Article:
Feed My Sheep: A Passionate Plea for Preaching, 2nd Edition
I have been preaching for several years, but not many, I bought this book hoping that there would be something that would enlighten me to something that i've been missing or didn't know about. And to be honest, it has done more than this! This little book is crammed full of useful information, and I can say that as an Evangelist who is in the pulpit each week that it has been a great resource for me! And I think it would be so for others as well. The core point of the book is drive the Bible into your Congregation, dont give them good advice from the pulpit, give the the Inspired, and Holy Scriptures which are able to transform the human soul! That's the problem with churches today, too much lolly gagging, jokes, and entertainment, and not enough Bible. If the pulpit isn't preaching 100% Bible, it's useless, pointless, and a waste of time! I know i haven't outlined the book, but i will say, once you get it, you wont regret it!
January 15, 2013
Must Read for All Preachers
Feed My Sheep is an indispensable resource for preachers. ItÃ¢ÂÂs not a homiletic how-to rather it focuses on what preaching should be and what it should accomplish. And itÃ¢ÂÂs written by some of the best preachers and communicators of our generation. You have essays by Ligon Duncan, Al Mohler, James Montgomery Boice, Derek Thomas, Joel Beeke, R. C. Sproul, R. C. Sproul Jr., Sincalir Ferguson, Don Kistler, Eric Alexander, John Piper, and John MacArthur. If you could create a list of more qualified expositors I would be surprised.
They argue from the basic reformation principle that expository preaching (preaching thatÃ¢ÂÂs necessarily tied to the text) is a mark of the true church. Mohler argues for its primacy in the church. Boice discusses the foolishness of preaching. This chapter is littered with marginalia and highlights. Here is one of my favorite sections,
One of my predecessors at Tenth Presbyterian Church, Donald Grey Barnhouse, used to say that when he preached to an audience, he used to think of them as barrels sitting on the pews. Most of them were empty. But some of them had gunpowder inside, and his job was to produce explosions. He did it by striking the matches of the Word and throwing them into the barrels. When he hit one that had gunpowder, there would be an explosion. God put the gunpowder there. Then, as the Word was preached, there was a spiritual ignition or rebirth. This is one of the reasons we should value preaching so highly. (23)
Thomas explains the Scriptural basis for expository preaching and recommends the lectio continua (Ã¢ÂÂcontinuous expositionsÃ¢ÂÂ p. 36). Beeke stresses the need for preaching out of our experience which emphasizes Ã¢ÂÂthe intimate, personal knowledge of God in ChristÃ¢ÂÂ (54; one of my favorite chapters). He says exposition is not enough; we must apply the word (56). R. C. Sproul argues for preachers who teach. Preachers should be silent when the Word is silent but they should not shy away from assertions when Scripture speaks.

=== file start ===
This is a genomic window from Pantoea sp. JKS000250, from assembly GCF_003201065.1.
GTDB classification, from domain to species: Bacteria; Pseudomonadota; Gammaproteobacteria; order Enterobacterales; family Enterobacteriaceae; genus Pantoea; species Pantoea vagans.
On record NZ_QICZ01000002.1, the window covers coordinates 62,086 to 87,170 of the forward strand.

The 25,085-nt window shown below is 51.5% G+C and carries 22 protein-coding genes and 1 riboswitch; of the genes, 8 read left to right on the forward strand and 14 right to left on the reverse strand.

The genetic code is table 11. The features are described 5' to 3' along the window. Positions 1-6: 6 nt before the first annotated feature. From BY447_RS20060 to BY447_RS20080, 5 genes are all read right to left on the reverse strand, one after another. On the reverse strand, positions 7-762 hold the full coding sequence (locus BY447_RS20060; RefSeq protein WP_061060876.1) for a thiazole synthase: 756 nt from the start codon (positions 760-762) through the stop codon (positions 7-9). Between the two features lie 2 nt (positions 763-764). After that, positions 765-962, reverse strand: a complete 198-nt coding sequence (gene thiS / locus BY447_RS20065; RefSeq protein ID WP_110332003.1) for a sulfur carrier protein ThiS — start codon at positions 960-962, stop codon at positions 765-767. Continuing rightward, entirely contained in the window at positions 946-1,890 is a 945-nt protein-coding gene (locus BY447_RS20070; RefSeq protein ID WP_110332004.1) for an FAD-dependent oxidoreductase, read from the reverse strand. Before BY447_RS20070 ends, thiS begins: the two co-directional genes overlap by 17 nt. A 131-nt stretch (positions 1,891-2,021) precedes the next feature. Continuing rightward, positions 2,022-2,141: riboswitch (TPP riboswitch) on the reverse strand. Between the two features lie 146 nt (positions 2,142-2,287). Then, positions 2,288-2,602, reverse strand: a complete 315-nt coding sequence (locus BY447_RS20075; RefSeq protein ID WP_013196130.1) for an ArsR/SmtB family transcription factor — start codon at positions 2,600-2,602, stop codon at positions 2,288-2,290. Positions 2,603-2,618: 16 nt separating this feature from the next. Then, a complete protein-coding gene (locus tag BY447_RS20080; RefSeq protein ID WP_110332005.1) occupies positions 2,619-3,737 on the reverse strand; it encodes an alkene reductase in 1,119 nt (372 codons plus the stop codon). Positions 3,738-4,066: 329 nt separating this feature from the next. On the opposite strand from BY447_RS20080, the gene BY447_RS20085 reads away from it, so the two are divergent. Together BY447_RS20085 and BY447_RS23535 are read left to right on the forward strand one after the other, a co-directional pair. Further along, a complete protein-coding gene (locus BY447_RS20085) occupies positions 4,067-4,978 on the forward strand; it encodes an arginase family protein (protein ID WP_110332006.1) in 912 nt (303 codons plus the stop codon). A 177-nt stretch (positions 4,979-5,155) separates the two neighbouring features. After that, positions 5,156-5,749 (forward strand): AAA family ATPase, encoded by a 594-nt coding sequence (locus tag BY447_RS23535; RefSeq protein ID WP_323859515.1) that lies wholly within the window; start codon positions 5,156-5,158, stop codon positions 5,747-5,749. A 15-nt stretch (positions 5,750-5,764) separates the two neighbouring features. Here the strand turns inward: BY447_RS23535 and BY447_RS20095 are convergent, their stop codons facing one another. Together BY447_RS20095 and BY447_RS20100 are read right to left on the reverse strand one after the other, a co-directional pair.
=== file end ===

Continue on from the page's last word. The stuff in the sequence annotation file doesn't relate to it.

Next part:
Sproul Jr. discuses preaching to the mind. He shows that this is the primary way the apostles engaged their hearers. Ferguson contrasts that with preaching to the heart which does four things: Ã¢ÂÂinstruction in truth, conviction of the conscience, restoration and transformation of life, and equipping for serviceÃ¢ÂÂ (105). Alexander urges for evangelical preaching. He reminds us that only Christ saves but itÃ¢ÂÂs the Christ found in the Bible (125). John Piper in his typically fashion attacks the preacherÃ¢ÂÂs duty through the lens of suffering and joy. He argues the preacher must preach so that his hearers treasure Christ alone and are prepared to suffer. He also must demonstrate this kind of joy through suffering in his own ministry. John MacArthur ends by reminding pastors that their abilities and skills are not necessary for the success of the gospel. They are clay plots. ItÃ¢ÂÂs faithfulness in preaching the word that produces God-honoring results.
This review has been more summary than my typical review but I wanted to give the preachers out there a quick taste for what they will find in Feed in My Sheep to encourage you to buy it if you havenÃ¢ÂÂt read it. For young preachers being ordained and installed, this book should be on top of your reading list. ItÃ¢ÂÂs practical and Biblical and it might just save you the headache from worrying about which program to invest in and what will be most successful in drawing people to Christ. The short answer is preaching but you need to read the book to get the full impact.
A free copy of this book was provided by Reformation Trust.
July 16, 2012
Great Book for Preachers
This book has 11 chapters by various authors calling us back to the prime importance of preaching.
Albert Mohler first discusses the primacy of preaching citing history and Scripture (e.g. Col 1: 25-29) to build his case. He shows us that preaching is not one of a pastor's important duties, but , in fact, it is the key one. We do live in an age where pastors are expected to do everything and some pastors prefer almost any administrative duty to the hard work of sermon preparation. Perhaps over time we become rather slick, but too superficial to do our people any good. I loved his analysis about "product envy" for preachers. Other professions can look at how many items sold or made but results in the task of preaching are not so easy to calculate. The lack of quantifiable results may derail us from expounding the Word of God which carries the help those we minister to really needs.